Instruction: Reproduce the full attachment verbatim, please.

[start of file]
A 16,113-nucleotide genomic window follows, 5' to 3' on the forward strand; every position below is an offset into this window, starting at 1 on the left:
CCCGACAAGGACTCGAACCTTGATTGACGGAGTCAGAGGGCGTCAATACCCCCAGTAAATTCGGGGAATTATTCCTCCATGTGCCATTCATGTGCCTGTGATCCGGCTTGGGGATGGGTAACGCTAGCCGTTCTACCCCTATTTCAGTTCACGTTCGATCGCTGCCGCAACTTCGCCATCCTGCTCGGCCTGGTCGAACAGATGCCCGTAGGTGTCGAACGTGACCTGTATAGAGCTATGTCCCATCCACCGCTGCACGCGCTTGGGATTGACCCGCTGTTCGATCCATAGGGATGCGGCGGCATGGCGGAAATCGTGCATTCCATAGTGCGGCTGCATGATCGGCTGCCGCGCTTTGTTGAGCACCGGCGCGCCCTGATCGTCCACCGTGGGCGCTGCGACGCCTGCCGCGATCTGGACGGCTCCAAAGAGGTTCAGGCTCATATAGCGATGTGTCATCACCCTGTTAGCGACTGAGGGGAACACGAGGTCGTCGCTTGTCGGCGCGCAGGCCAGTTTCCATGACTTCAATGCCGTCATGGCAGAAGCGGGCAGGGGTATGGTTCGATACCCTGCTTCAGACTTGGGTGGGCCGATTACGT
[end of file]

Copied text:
A 16,113-nucleotide genomic window follows, 5' to 3' on the forward strand; every position below is an offset into this window, starting at 1 on the left:
CCCGACAAGGACTCGAACCTTGATTGACGGAGTCAGAGGGCGTCAATACCCCCAGTAAATTCGGGGAATTATTCCTCCATGTGCCATTCATGTGCCTGTGATCCGGCTTGGGGATGGGTAACGCTAGCCGTTCTACCCCTATTTCAGTTCACGTTCGATCGCTGCCGCAACTTCGCCATCCTGCTCGGCCTGGTCGAACAGATGCCCGTAGGTGTCGAACGTGACCTGTATAGAGCTATGTCCCATCCACCGCTGCACGCGCTTGGGATTGACCCGCTGTTCGATCCATAGGGATGCGGCGGCATGGCGGAAATCGTGCATTCCATAGTGCGGCTGCATGATCGGCTGCCGCGCTTTGTTGAGCACCGGCGCGCCCTGATCGTCCACCGTGGGCGCTGCGACGCCTGCCGCGATCTGGACGGCTCCAAAGAGGTTCAGGCTCATATAGCGATGTGTCATCACCCTGTTAGCGACTGAGGGGAACACGAGGTCGTCGCTTGTCGGCGCGCAGGCCAGTTTCCATGACTTCAATGCCGTCATGGCAGAAGCGGGCAGGGGTATGGTTCGATACCCTGCTTCAGACTTGGGTGGGCCGATTACGT